Shanties were not the only songs sung by whalemen. The hard work on board the whaleship left them little time for relaxation but when they did have time off it was the fo'c'sle songs they turned to. While shanties were reserved for times of work and had particular rhythms, fo'c'sle songs were more varied, telling stories of heroes and villains, famous battles, lost romances or the longing for home. Many of them praised the joys of shore life compared to the hard work on board and, like shanties, they gave the sailors an acceptable way of expressing themselves.
It would be hard to say exactly who wrote the shanties since so many sailors had a hand in creating them. Some may have been made up by sailors, others may have been old songs heard by sailors on land, but either way the songs spread from man to man since sailors sang them wherever they went. Because sailors relied on memory, shanties were rarely written down and it wasn’t unusual for a sailor to add little bits of his own to a song, changing it to suit his fancy. It’s lucky for us that toward the end of the 1800s musicians began collecting shanties and writing them down.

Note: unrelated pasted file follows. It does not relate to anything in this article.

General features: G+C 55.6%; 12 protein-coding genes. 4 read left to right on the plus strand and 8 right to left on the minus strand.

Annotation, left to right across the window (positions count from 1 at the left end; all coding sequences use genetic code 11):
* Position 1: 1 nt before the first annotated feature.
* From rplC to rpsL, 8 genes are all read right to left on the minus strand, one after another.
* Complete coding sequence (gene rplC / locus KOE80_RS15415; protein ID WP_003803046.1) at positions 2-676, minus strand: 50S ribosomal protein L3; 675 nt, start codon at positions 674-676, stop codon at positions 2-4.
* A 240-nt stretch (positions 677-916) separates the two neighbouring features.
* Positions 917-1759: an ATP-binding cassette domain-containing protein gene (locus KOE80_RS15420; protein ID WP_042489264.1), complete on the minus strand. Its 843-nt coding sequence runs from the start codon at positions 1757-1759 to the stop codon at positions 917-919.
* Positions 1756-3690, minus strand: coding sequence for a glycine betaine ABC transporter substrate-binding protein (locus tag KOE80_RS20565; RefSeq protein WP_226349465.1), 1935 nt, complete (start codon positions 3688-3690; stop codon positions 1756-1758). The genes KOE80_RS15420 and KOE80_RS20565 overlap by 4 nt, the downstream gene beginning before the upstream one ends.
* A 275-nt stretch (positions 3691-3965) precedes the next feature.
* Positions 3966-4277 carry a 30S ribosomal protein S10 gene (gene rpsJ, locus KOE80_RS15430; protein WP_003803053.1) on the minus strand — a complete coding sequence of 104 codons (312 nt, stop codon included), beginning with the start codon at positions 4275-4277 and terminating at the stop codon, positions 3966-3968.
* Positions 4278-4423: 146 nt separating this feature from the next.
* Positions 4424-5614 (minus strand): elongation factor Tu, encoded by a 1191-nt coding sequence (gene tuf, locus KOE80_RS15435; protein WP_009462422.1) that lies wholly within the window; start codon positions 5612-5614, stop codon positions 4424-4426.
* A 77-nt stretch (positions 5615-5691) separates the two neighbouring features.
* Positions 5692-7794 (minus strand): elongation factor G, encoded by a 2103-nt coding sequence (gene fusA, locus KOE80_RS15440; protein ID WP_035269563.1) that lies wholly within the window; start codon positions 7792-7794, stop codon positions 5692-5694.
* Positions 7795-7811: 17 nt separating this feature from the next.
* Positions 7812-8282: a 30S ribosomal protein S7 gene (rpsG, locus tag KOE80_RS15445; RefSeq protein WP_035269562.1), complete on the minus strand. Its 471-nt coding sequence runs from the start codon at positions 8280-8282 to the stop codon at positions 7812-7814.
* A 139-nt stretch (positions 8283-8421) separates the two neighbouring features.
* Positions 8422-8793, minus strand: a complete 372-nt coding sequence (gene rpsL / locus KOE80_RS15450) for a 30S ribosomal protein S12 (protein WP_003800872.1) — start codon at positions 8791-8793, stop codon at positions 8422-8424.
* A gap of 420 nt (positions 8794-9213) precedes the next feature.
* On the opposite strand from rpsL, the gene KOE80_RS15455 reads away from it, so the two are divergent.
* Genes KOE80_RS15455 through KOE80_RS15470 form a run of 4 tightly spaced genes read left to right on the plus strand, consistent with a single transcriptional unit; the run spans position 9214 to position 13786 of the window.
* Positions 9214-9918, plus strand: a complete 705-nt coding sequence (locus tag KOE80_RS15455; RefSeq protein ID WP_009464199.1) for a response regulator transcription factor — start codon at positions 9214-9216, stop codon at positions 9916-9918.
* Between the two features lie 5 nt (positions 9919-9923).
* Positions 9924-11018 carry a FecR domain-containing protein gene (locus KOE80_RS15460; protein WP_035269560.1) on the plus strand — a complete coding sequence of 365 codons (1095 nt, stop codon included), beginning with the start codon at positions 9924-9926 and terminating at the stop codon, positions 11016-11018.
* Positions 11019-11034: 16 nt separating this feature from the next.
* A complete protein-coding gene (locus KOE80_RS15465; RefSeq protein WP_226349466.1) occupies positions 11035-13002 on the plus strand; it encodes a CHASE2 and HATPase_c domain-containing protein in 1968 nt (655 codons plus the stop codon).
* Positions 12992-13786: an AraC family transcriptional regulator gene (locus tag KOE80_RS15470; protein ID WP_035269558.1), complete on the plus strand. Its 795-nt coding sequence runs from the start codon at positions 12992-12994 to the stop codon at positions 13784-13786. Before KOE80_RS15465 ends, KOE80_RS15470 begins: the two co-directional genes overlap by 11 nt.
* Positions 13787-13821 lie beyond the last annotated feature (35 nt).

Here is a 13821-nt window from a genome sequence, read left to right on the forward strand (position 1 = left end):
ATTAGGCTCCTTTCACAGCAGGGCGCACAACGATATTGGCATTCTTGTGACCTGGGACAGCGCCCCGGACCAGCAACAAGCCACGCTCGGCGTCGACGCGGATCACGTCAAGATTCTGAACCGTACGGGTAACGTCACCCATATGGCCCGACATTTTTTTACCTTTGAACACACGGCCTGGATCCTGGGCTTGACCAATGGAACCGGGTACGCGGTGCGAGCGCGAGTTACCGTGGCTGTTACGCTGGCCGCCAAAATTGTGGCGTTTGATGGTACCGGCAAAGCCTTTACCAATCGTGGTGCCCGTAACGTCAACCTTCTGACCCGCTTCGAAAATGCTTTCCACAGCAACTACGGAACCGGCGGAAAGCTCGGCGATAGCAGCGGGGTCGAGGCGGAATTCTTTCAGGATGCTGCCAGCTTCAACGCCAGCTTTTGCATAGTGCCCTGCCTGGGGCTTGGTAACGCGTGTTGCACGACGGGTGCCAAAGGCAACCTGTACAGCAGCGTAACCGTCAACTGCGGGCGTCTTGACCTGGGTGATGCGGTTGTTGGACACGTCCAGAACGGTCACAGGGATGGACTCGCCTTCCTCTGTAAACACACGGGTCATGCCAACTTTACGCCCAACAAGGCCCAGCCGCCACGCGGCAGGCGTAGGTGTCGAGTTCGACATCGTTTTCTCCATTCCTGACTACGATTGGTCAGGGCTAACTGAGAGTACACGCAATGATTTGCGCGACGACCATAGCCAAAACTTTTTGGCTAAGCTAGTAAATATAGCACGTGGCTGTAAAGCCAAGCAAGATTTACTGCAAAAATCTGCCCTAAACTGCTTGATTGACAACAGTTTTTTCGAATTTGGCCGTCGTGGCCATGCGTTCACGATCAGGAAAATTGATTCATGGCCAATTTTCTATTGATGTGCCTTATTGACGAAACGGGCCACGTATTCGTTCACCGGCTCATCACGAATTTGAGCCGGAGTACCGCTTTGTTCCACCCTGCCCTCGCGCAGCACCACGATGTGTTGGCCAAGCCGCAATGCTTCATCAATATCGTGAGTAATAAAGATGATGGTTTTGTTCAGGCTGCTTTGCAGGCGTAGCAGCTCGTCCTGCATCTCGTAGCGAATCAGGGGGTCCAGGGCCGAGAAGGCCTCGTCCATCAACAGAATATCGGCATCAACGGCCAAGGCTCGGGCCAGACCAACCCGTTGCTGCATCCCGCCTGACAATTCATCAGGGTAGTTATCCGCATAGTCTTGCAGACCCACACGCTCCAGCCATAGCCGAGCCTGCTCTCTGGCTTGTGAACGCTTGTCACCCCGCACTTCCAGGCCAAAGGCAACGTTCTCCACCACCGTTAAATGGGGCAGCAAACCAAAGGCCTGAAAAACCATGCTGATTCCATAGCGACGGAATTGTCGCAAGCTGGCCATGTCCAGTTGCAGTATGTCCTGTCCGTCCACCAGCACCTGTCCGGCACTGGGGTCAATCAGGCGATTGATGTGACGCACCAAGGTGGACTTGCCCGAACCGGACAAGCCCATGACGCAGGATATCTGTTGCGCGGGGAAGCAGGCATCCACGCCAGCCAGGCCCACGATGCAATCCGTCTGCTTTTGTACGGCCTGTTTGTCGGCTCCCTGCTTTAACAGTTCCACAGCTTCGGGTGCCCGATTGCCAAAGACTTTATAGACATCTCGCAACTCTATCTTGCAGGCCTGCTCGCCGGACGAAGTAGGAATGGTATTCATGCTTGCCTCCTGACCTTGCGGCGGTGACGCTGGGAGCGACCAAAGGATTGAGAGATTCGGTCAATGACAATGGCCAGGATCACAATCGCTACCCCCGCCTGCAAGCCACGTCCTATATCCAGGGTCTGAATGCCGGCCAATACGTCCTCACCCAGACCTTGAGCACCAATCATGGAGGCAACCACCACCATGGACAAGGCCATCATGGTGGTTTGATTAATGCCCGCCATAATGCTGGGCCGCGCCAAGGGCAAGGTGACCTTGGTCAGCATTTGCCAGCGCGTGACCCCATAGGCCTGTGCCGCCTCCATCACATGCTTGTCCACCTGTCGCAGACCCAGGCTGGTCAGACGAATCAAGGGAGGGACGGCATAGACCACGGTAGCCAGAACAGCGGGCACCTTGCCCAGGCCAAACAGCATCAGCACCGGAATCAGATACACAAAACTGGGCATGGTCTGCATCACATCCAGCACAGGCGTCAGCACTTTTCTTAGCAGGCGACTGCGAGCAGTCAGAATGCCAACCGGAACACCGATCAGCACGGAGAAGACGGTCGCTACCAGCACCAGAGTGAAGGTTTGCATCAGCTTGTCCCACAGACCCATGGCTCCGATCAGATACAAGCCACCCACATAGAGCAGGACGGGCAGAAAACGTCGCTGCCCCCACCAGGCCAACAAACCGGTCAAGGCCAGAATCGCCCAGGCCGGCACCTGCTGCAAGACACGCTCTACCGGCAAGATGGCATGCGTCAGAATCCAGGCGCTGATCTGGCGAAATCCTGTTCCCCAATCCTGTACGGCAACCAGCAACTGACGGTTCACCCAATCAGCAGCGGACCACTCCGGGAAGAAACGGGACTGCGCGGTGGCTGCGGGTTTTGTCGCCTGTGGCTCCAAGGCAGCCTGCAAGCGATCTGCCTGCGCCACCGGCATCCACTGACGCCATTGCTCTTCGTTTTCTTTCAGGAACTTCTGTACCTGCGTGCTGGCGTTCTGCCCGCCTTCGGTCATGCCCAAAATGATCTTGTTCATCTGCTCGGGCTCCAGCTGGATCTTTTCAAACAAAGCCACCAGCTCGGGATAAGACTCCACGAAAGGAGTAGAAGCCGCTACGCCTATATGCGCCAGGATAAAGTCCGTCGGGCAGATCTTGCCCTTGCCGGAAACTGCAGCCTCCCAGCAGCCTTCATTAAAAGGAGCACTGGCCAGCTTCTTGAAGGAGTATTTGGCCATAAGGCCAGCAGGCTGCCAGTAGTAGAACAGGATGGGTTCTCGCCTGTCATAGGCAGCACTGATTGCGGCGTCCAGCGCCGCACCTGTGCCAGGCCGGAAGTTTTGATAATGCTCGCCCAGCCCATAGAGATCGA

Martha's Vineyard Museum